The world’s most “printed engine,” GE’s new Advanced Turboprop, in which additive manufacturing replaces 855 normally made parts with just 12 “printed” components, is on track to run for the first time this year. It will power Cessna’s new Denali aircraft.

“Everybody asks me what is the name of the new Advanced Turboprop,” says Brad Mottier, VP and general manager of GE Aviation’s business and general aviation and integrated systems operation. “And I tell them it’s ‘the Advanced Turboprop.’ ”

Interest in the new engine is running high, and GE is in talks with other civil and military airframe manufacturers for the ATP, which GE has designed to offer up to 20% better fuel burn and 10% more power than an equivalent-size 800-shp to 1,650-shp Pratt & Whitney Canada PT6.

It is, says Mottier, the first clean-sheet-design turboprop in its class in more than 30 years – since Honeywell certified the TPE331 in 1965. GE Aviation has committed more than US$400 million in development costs, and has invested more than US$1 billion in developing its additive manufacturing capabilities.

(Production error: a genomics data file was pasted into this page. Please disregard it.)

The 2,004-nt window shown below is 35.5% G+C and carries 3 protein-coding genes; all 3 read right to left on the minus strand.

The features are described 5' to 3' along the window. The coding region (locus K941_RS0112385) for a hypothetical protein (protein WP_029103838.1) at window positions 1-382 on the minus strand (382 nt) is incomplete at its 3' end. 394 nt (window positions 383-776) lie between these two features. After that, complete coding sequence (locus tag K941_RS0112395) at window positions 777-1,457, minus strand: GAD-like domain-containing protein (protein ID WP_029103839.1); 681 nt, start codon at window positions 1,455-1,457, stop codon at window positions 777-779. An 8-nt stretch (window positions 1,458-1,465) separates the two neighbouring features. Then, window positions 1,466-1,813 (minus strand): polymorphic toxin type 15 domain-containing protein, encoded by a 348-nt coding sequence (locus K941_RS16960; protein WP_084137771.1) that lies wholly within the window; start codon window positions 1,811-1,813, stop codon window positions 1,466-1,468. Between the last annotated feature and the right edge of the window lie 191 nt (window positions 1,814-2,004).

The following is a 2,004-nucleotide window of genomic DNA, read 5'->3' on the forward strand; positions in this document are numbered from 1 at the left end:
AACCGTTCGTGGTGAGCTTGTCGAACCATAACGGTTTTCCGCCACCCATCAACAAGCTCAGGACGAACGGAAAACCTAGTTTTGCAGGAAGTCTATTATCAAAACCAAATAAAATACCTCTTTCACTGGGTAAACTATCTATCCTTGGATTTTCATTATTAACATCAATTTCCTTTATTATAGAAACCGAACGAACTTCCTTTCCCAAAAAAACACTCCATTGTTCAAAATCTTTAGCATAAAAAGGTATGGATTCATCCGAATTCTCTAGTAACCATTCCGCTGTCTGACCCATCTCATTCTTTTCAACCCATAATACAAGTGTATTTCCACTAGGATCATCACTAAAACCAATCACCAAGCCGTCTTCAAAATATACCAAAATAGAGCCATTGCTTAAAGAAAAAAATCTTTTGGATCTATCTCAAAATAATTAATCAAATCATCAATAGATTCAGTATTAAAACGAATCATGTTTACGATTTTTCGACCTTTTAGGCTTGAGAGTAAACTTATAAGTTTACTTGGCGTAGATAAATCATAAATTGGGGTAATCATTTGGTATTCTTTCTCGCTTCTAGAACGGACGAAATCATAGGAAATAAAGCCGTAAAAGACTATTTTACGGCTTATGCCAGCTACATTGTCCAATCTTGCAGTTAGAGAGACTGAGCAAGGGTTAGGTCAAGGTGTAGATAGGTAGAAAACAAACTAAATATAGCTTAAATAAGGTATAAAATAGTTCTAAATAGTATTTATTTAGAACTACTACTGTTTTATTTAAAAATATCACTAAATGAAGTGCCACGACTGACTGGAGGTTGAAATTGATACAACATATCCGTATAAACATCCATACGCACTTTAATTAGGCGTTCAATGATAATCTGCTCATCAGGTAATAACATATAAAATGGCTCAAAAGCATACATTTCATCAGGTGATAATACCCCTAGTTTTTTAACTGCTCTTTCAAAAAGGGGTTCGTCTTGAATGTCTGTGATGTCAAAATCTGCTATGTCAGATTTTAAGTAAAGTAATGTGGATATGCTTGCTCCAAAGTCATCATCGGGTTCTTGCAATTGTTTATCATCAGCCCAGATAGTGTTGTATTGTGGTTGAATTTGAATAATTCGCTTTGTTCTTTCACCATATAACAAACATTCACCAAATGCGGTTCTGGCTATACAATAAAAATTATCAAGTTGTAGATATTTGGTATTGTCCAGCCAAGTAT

“We’ve built all of the additive manufacturing parts, and converted a test cell to run the engine at our turboprop center of excellence in Prague,” Mottier says. Production engines will be assembled and tested in a new factory being built there.

In an industry first for an engine this size, the ATP will feature a single-lever FADEC full authority digital engine control that will manage fuel flow, propeller pitch and speed as well as bleed valves and variable stators within the engine.

The result? Jet-like operability for the pilot, with a single “throttle” lever and built-in limit protections.